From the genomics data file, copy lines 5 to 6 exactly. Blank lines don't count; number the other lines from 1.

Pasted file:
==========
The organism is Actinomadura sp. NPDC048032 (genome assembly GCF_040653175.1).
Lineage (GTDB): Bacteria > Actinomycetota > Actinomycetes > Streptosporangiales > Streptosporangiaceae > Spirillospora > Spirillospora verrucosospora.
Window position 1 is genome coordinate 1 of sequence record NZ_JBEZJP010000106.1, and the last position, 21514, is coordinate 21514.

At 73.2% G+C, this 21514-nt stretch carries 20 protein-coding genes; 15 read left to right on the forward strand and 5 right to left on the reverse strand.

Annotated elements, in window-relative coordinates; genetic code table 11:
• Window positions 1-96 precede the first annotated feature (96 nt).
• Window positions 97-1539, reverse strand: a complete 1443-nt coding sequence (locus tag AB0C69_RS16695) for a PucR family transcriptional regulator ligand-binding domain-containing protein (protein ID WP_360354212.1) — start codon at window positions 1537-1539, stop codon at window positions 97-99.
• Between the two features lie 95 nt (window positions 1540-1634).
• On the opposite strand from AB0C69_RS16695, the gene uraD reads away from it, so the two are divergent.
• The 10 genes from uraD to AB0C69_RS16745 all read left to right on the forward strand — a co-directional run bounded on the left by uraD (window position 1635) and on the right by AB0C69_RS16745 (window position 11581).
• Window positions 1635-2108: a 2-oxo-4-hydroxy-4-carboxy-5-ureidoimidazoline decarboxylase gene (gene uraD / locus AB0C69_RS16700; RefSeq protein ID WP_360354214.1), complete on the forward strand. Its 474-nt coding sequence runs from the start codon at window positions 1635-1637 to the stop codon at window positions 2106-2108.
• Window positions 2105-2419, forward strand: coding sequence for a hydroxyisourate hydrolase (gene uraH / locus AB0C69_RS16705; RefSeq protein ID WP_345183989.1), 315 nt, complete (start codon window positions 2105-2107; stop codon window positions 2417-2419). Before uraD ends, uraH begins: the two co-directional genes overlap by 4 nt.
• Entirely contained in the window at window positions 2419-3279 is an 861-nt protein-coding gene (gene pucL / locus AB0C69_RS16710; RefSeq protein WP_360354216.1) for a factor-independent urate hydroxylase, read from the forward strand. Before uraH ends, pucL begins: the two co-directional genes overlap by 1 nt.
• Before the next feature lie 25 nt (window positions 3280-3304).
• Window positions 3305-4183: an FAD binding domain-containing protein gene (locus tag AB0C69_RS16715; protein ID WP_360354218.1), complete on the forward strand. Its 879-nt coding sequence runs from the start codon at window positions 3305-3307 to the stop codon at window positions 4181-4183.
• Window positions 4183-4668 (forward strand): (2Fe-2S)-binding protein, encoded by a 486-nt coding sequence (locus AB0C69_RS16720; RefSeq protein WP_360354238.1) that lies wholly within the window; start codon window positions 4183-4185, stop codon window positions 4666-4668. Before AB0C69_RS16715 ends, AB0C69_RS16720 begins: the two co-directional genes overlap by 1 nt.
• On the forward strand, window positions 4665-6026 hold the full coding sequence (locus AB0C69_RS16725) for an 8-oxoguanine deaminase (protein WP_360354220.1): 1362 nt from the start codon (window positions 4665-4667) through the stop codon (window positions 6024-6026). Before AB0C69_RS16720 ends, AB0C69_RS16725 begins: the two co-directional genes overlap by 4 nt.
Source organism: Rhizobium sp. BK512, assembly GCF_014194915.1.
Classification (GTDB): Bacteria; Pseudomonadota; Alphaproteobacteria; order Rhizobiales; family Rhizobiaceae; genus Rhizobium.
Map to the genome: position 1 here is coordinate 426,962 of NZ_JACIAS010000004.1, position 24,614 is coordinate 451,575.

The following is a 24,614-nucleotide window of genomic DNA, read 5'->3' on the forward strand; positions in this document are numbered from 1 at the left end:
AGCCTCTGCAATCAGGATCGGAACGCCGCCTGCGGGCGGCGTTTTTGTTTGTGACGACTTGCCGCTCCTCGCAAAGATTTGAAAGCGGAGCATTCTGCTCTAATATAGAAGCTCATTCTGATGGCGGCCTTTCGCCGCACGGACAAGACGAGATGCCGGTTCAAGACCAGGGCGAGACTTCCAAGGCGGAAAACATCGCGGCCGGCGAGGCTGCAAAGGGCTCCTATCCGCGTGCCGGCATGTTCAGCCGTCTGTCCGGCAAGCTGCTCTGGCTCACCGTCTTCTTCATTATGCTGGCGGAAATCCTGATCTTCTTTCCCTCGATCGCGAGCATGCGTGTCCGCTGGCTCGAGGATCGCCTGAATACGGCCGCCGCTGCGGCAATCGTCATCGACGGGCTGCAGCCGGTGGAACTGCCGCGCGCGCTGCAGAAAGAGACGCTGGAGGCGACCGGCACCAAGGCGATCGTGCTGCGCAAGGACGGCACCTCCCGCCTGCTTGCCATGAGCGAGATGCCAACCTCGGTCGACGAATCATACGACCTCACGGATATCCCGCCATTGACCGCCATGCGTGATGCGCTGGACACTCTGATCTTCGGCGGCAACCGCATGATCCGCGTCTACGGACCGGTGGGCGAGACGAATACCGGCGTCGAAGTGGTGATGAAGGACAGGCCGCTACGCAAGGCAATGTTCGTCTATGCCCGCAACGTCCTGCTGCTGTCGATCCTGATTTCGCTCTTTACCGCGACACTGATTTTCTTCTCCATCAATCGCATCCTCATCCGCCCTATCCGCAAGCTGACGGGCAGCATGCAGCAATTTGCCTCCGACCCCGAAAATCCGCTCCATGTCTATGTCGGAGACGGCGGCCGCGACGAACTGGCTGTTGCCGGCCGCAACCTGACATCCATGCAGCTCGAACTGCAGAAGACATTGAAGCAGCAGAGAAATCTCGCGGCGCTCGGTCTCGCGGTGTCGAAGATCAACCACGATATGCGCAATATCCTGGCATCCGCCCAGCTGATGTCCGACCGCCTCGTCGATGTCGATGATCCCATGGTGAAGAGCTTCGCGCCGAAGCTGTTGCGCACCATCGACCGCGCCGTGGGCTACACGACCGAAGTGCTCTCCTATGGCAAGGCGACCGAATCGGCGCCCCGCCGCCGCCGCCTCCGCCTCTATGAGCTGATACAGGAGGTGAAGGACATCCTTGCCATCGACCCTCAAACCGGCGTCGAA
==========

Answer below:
Annotated elements, in window-relative coordinates; genetic code table 11:
• Window positions 1-96 precede the first annotated feature (96 nt).